Habitation: Portraits
Human Form as Domestic Space
Habitation studies our engagement with domestic space through portraiture that manipulates the human form: body as domestic architecture.
Photographs of the human form are abstracted into discrete portions, stretched, contorted and multiplied to produce a series of multi-layered, decorative patterned digital images. This pictorial data is output and transmuted on three different media: as digitally printed decals with glaze inks baked onto ceramic tile, as printed wallpaper sheets and as a continuous strip of wallpaper frieze.
Habitation celebrates portraiture and the body as domestic architecture.

Hearth: Portraits
Hearth is a multimedia installation project that explores perceptions of simulation, surveillance and the nature of the home in public and private space. Hearth reflects a basic reality (flickering media as the focus for family life) and the absence of a basic reality (the fire as the focus of family life). Like the photographic portrait, Hearth represents a moment in the life of a fire, seen over and over again.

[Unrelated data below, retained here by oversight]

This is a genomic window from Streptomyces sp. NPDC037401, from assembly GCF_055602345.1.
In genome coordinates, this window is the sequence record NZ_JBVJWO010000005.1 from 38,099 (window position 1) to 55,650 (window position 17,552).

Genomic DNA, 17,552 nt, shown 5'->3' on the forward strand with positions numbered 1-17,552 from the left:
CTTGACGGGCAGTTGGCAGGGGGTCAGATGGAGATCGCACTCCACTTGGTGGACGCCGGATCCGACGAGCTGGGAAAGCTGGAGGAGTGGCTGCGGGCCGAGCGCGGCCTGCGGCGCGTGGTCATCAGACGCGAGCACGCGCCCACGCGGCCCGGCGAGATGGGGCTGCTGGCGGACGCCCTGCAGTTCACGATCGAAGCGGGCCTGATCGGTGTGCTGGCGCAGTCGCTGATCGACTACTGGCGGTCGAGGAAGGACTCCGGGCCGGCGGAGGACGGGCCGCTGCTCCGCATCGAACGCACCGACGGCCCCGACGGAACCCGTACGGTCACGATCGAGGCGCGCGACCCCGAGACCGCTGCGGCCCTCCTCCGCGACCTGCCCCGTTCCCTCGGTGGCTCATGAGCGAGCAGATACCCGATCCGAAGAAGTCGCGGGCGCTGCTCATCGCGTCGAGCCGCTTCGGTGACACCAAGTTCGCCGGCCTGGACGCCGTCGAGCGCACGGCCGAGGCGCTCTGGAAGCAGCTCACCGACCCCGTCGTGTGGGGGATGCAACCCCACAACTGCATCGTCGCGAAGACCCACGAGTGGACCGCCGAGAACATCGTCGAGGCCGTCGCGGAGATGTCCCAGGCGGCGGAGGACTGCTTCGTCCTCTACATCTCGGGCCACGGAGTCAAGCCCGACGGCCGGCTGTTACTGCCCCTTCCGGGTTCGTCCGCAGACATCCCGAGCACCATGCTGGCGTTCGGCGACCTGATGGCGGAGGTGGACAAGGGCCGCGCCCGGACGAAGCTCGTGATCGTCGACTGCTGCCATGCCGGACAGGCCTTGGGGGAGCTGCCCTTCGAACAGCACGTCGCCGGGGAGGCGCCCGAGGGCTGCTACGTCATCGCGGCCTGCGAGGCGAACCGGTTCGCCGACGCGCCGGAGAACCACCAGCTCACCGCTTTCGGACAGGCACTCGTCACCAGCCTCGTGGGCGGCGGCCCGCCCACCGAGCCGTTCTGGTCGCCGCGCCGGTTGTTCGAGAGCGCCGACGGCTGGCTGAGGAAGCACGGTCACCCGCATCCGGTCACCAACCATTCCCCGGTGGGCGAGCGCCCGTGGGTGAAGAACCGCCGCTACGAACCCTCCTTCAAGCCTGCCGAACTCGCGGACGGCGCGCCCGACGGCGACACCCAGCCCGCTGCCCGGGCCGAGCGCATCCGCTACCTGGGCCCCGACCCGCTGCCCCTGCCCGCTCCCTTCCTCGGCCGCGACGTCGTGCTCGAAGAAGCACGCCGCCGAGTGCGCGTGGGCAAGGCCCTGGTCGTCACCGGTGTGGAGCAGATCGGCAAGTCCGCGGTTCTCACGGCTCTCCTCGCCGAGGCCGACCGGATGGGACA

Volunteers enter into a custodial contract to use and respond to Hearth in domestic settings and public spaces, and to record these experiences as part of an evolutionary project. The artist documents these experiences in a photographic portrait.
Since the first installation of Hearth in New York (2000), the work has been installed in 15 domestic environments in the USA, Australia and Germany. Hearth has also been exhibited at galleries in New York, Tokyo and Australia. For more information, visit

Trevor Lloyd Morganb, born 1969, is an Australian artist living in Berlin, Germany.
He completed a Masters degree in Fine Arts at RMIT University while attending New York University’s MA Studio program in 2003, after 12 years as a commercial photographer and digital imaging specialist. He is now undertaking doctoral studies at the School of Creative Media, RMIT University.
Morgan primarily uses video, still photography and digital imaging to create installation projects that explore dis/location, simulation, surveillance, habitation, liminality, space and place. For more information, see